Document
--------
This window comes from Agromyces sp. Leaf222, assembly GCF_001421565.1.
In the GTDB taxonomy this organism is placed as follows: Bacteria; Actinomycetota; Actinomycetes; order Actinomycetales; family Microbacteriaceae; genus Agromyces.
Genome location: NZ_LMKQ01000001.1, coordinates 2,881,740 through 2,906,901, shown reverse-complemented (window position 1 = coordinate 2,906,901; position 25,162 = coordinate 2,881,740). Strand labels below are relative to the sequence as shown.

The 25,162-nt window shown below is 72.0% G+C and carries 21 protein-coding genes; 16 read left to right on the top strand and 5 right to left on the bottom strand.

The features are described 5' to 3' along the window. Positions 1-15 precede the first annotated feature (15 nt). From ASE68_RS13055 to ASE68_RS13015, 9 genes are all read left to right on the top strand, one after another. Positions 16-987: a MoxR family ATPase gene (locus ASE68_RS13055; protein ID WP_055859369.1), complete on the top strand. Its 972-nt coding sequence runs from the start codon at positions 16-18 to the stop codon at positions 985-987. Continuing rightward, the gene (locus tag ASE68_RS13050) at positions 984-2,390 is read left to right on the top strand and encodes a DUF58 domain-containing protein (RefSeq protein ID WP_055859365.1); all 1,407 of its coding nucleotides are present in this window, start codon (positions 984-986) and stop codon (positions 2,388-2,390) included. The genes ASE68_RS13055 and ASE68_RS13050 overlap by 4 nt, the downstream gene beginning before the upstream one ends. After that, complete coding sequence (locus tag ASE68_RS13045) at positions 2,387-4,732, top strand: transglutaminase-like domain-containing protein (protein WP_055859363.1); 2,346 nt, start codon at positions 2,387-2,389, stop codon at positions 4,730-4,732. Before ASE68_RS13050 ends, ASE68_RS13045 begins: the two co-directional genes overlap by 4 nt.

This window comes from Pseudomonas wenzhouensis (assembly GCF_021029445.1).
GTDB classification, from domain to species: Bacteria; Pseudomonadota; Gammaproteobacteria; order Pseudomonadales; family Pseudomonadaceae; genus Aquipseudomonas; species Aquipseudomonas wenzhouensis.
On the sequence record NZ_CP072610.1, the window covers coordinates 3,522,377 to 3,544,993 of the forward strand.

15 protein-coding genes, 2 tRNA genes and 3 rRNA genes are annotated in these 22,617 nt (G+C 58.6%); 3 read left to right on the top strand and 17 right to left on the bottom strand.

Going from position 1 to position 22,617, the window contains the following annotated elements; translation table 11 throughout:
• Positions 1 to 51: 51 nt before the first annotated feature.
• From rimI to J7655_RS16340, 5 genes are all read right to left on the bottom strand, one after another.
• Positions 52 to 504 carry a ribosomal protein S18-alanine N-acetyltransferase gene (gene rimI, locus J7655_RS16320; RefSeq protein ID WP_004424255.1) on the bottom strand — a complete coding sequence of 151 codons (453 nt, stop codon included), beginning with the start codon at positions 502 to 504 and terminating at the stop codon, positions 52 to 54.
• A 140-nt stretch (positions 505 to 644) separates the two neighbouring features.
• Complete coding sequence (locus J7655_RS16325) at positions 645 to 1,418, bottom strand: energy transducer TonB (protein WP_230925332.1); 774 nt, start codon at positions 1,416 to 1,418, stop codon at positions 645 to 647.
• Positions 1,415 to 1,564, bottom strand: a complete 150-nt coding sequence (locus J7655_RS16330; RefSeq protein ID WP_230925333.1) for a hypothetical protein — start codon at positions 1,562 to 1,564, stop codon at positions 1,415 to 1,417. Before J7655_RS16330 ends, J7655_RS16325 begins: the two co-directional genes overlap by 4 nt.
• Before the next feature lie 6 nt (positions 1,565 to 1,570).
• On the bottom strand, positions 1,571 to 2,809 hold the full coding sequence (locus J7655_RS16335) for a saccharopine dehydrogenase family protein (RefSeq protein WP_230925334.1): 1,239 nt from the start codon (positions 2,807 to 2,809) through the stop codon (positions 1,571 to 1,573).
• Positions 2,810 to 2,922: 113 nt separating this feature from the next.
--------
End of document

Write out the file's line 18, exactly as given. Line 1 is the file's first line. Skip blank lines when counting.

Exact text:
• On the bottom strand, positions 1,571 to 2,809 hold the full coding sequence (locus J7655_RS16335) for a saccharopine dehydrogenase family protein (RefSeq protein WP_230925334.1): 1,239 nt from the start codon (positions 2,807 to 2,809) through the stop codon (positions 1,571 to 1,573).